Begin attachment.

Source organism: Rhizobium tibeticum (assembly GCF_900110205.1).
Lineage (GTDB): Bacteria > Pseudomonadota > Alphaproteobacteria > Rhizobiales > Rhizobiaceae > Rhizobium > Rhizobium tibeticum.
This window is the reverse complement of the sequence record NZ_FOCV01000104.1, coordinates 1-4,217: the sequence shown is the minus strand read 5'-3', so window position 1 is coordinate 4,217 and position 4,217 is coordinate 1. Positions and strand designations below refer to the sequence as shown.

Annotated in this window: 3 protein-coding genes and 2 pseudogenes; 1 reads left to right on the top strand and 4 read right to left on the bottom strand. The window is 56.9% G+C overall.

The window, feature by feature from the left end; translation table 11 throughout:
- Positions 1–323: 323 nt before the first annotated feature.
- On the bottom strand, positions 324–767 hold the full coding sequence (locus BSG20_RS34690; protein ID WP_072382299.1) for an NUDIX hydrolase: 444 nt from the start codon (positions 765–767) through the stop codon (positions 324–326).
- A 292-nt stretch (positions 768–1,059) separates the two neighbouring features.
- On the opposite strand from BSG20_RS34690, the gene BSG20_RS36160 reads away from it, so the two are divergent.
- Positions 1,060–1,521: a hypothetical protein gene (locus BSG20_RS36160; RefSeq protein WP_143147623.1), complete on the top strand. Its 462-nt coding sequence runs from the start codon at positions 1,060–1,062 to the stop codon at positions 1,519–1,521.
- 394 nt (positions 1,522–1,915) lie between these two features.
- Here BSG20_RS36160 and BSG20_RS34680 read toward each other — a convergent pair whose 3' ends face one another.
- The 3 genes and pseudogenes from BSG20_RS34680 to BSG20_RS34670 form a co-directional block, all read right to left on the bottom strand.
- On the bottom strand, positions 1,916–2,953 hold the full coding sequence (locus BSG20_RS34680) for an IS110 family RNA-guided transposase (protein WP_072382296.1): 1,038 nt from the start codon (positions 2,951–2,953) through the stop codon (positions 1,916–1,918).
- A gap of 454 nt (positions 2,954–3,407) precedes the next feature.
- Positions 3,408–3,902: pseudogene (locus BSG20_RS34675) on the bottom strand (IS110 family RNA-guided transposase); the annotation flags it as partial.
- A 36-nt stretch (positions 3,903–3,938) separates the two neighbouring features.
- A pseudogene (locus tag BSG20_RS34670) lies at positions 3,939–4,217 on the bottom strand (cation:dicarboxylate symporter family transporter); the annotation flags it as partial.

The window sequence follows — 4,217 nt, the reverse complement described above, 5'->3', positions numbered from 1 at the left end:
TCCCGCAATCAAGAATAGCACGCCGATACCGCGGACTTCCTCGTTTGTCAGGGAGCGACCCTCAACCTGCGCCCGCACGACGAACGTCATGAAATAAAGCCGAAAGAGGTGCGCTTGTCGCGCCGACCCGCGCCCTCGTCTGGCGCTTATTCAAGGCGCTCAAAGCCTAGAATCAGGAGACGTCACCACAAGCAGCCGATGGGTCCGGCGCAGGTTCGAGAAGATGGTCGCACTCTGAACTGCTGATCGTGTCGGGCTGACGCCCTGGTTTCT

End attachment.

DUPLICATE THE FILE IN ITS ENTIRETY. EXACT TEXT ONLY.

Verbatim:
Source organism: Rhizobium tibeticum (assembly GCF_900110205.1).
Lineage (GTDB): Bacteria > Pseudomonadota > Alphaproteobacteria > Rhizobiales > Rhizobiaceae > Rhizobium > Rhizobium tibeticum.
This window is the reverse complement of the sequence record NZ_FOCV01000104.1, coordinates 1-4,217: the sequence shown is the minus strand read 5'-3', so window position 1 is coordinate 4,217 and position 4,217 is coordinate 1. Positions and strand designations below refer to the sequence as shown.

Annotated in this window: 3 protein-coding genes and 2 pseudogenes; 1 reads left to right on the top strand and 4 read right to left on the bottom strand. The window is 56.9% G+C overall.

The window, feature by feature from the left end; translation table 11 throughout:
- Positions 1–323: 323 nt before the first annotated feature.
- On the bottom strand, positions 324–767 hold the full coding sequence (locus BSG20_RS34690; protein ID WP_072382299.1) for an NUDIX hydrolase: 444 nt from the start codon (positions 765–767) through the stop codon (positions 324–326).
- A 292-nt stretch (positions 768–1,059) separates the two neighbouring features.
- On the opposite strand from BSG20_RS34690, the gene BSG20_RS36160 reads away from it, so the two are divergent.
- Positions 1,060–1,521: a hypothetical protein gene (locus BSG20_RS36160; RefSeq protein WP_143147623.1), complete on the top strand. Its 462-nt coding sequence runs from the start codon at positions 1,060–1,062 to the stop codon at positions 1,519–1,521.
- 394 nt (positions 1,522–1,915) lie between these two features.
- Here BSG20_RS36160 and BSG20_RS34680 read toward each other — a convergent pair whose 3' ends face one another.
- The 3 genes and pseudogenes from BSG20_RS34680 to BSG20_RS34670 form a co-directional block, all read right to left on the bottom strand.
- On the bottom strand, positions 1,916–2,953 hold the full coding sequence (locus BSG20_RS34680) for an IS110 family RNA-guided transposase (protein WP_072382296.1): 1,038 nt from the start codon (positions 2,951–2,953) through the stop codon (positions 1,916–1,918).
- A gap of 454 nt (positions 2,954–3,407) precedes the next feature.
- Positions 3,408–3,902: pseudogene (locus BSG20_RS34675) on the bottom strand (IS110 family RNA-guided transposase); the annotation flags it as partial.
- A 36-nt stretch (positions 3,903–3,938) separates the two neighbouring features.
- A pseudogene (locus tag BSG20_RS34670) lies at positions 3,939–4,217 on the bottom strand (cation:dicarboxylate symporter family transporter); the annotation flags it as partial.

The window sequence follows — 4,217 nt, the reverse complement described above, 5'->3', positions numbered from 1 at the left end:
TCCCGCAATCAAGAATAGCACGCCGATACCGCGGACTTCCTCGTTTGTCAGGGAGCGACCCTCAACCTGCGCCCGCACGACGAACGTCATGAAATAAAGCCGAAAGAGGTGCGCTTGTCGCGCCGACCCGCGCCCTCGTCTGGCGCTTATTCAAGGCGCTCAAAGCCTAGAATCAGGAGACGTCACCACAAGCAGCCGATGGGTCCGGCGCAGGTTCGAGAAGATGGTCGCACTCTGAACTGCTGATCGTGTCGGGCTGACGCCCTGGTTTCT